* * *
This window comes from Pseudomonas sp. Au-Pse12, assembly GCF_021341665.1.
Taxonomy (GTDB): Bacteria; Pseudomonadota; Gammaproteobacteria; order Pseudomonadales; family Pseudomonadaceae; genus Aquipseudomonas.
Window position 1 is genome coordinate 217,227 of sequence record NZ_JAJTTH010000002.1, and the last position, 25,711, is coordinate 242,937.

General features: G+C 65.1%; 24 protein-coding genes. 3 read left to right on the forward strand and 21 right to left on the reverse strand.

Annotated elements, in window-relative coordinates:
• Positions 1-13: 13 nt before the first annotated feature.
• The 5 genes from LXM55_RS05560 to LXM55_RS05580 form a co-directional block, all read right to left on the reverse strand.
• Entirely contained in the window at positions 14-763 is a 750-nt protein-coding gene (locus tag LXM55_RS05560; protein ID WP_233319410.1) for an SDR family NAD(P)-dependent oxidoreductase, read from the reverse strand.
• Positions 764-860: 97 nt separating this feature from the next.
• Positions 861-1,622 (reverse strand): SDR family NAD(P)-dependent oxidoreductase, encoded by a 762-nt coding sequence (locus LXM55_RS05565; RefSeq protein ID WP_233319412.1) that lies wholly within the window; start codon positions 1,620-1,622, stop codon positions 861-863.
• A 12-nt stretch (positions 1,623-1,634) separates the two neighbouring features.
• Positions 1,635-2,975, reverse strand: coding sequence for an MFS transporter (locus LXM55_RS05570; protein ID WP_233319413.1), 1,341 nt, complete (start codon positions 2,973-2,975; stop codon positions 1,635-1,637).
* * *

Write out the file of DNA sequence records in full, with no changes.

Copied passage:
This window comes from Pseudomonas sp. Au-Pse12, assembly GCF_021341665.1.
Taxonomy (GTDB): Bacteria; Pseudomonadota; Gammaproteobacteria; order Pseudomonadales; family Pseudomonadaceae; genus Aquipseudomonas.
Window position 1 is genome coordinate 217,227 of sequence record NZ_JAJTTH010000002.1, and the last position, 25,711, is coordinate 242,937.

General features: G+C 65.1%; 24 protein-coding genes. 3 read left to right on the forward strand and 21 right to left on the reverse strand.

Annotated elements, in window-relative coordinates:
• Positions 1-13: 13 nt before the first annotated feature.
• The 5 genes from LXM55_RS05560 to LXM55_RS05580 form a co-directional block, all read right to left on the reverse strand.
• Entirely contained in the window at positions 14-763 is a 750-nt protein-coding gene (locus tag LXM55_RS05560; protein ID WP_233319410.1) for an SDR family NAD(P)-dependent oxidoreductase, read from the reverse strand.
• Positions 764-860: 97 nt separating this feature from the next.
• Positions 861-1,622 (reverse strand): SDR family NAD(P)-dependent oxidoreductase, encoded by a 762-nt coding sequence (locus LXM55_RS05565; RefSeq protein ID WP_233319412.1) that lies wholly within the window; start codon positions 1,620-1,622, stop codon positions 861-863.
• A 12-nt stretch (positions 1,623-1,634) separates the two neighbouring features.
• Positions 1,635-2,975, reverse strand: coding sequence for an MFS transporter (locus LXM55_RS05570; protein ID WP_233319413.1), 1,341 nt, complete (start codon positions 2,973-2,975; stop codon positions 1,635-1,637).